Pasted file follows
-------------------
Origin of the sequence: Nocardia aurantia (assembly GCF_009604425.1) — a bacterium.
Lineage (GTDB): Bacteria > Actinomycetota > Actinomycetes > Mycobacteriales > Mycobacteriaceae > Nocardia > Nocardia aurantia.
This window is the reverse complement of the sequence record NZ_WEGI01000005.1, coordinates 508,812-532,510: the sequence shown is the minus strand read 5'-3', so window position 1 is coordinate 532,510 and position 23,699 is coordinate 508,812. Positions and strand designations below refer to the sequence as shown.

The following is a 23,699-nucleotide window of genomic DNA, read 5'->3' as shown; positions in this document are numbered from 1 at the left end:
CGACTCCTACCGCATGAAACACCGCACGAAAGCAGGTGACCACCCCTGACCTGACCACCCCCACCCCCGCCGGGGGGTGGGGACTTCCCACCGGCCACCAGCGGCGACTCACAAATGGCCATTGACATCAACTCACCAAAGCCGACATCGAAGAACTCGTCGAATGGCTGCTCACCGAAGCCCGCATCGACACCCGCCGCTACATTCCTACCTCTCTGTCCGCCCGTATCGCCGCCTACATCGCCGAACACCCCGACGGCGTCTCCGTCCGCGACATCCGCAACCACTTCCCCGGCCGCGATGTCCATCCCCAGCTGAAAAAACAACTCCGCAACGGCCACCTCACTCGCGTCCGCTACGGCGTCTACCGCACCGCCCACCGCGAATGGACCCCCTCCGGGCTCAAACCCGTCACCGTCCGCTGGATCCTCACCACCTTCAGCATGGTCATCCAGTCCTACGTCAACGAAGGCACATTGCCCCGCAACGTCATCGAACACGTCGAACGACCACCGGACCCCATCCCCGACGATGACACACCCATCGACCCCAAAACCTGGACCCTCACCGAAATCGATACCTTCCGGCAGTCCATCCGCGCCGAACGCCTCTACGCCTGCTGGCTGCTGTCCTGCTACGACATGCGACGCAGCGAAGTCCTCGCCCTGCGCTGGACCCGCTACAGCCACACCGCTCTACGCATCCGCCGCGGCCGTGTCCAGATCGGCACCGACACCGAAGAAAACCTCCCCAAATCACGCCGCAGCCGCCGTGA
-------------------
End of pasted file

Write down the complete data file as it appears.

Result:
Origin of the sequence: Nocardia aurantia (assembly GCF_009604425.1) — a bacterium.
Lineage (GTDB): Bacteria > Actinomycetota > Actinomycetes > Mycobacteriales > Mycobacteriaceae > Nocardia > Nocardia aurantia.
This window is the reverse complement of the sequence record NZ_WEGI01000005.1, coordinates 508,812-532,510: the sequence shown is the minus strand read 5'-3', so window position 1 is coordinate 532,510 and position 23,699 is coordinate 508,812. Positions and strand designations below refer to the sequence as shown.

The following is a 23,699-nucleotide window of genomic DNA, read 5'->3' as shown; positions in this document are numbered from 1 at the left end:
CGACTCCTACCGCATGAAACACCGCACGAAAGCAGGTGACCACCCCTGACCTGACCACCCCCACCCCCGCCGGGGGGTGGGGACTTCCCACCGGCCACCAGCGGCGACTCACAAATGGCCATTGACATCAACTCACCAAAGCCGACATCGAAGAACTCGTCGAATGGCTGCTCACCGAAGCCCGCATCGACACCCGCCGCTACATTCCTACCTCTCTGTCCGCCCGTATCGCCGCCTACATCGCCGAACACCCCGACGGCGTCTCCGTCCGCGACATCCGCAACCACTTCCCCGGCCGCGATGTCCATCCCCAGCTGAAAAAACAACTCCGCAACGGCCACCTCACTCGCGTCCGCTACGGCGTCTACCGCACCGCCCACCGCGAATGGACCCCCTCCGGGCTCAAACCCGTCACCGTCCGCTGGATCCTCACCACCTTCAGCATGGTCATCCAGTCCTACGTCAACGAAGGCACATTGCCCCGCAACGTCATCGAACACGTCGAACGACCACCGGACCCCATCCCCGACGATGACACACCCATCGACCCCAAAACCTGGACCCTCACCGAAATCGATACCTTCCGGCAGTCCATCCGCGCCGAACGCCTCTACGCCTGCTGGCTGCTGTCCTGCTACGACATGCGACGCAGCGAAGTCCTCGCCCTGCGCTGGACCCGCTACAGCCACACCGCTCTACGCATCCGCCGCGGCCGTGTCCAGATCGGCACCGACACCGAAGAAAACCTCCCCAAATCACGCCGCAGCCGCCGTGA